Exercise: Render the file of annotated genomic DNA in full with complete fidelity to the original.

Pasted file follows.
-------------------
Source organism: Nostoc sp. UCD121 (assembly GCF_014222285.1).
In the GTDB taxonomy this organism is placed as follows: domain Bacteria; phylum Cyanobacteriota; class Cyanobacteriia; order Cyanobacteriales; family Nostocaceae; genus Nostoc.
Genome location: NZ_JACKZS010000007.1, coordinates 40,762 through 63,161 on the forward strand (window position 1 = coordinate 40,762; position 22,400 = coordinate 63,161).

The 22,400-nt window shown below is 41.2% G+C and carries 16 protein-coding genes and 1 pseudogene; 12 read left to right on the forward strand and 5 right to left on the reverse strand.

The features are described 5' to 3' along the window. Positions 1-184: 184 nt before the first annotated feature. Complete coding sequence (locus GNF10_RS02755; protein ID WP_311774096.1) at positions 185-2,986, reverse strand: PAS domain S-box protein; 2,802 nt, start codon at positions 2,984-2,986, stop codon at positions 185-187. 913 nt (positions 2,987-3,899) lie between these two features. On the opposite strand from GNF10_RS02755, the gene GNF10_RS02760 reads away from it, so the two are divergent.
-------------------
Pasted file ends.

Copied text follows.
Source organism: Nostoc sp. UCD121 (assembly GCF_014222285.1).
In the GTDB taxonomy this organism is placed as follows: domain Bacteria; phylum Cyanobacteriota; class Cyanobacteriia; order Cyanobacteriales; family Nostocaceae; genus Nostoc.
Genome location: NZ_JACKZS010000007.1, coordinates 40,762 through 63,161 on the forward strand (window position 1 = coordinate 40,762; position 22,400 = coordinate 63,161).

The 22,400-nt window shown below is 41.2% G+C and carries 16 protein-coding genes and 1 pseudogene; 12 read left to right on the forward strand and 5 right to left on the reverse strand.

The features are described 5' to 3' along the window. Positions 1-184: 184 nt before the first annotated feature. Complete coding sequence (locus GNF10_RS02755; protein ID WP_311774096.1) at positions 185-2,986, reverse strand: PAS domain S-box protein; 2,802 nt, start codon at positions 2,984-2,986, stop codon at positions 185-187. 913 nt (positions 2,987-3,899) lie between these two features. On the opposite strand from GNF10_RS02755, the gene GNF10_RS02760 reads away from it, so the two are divergent.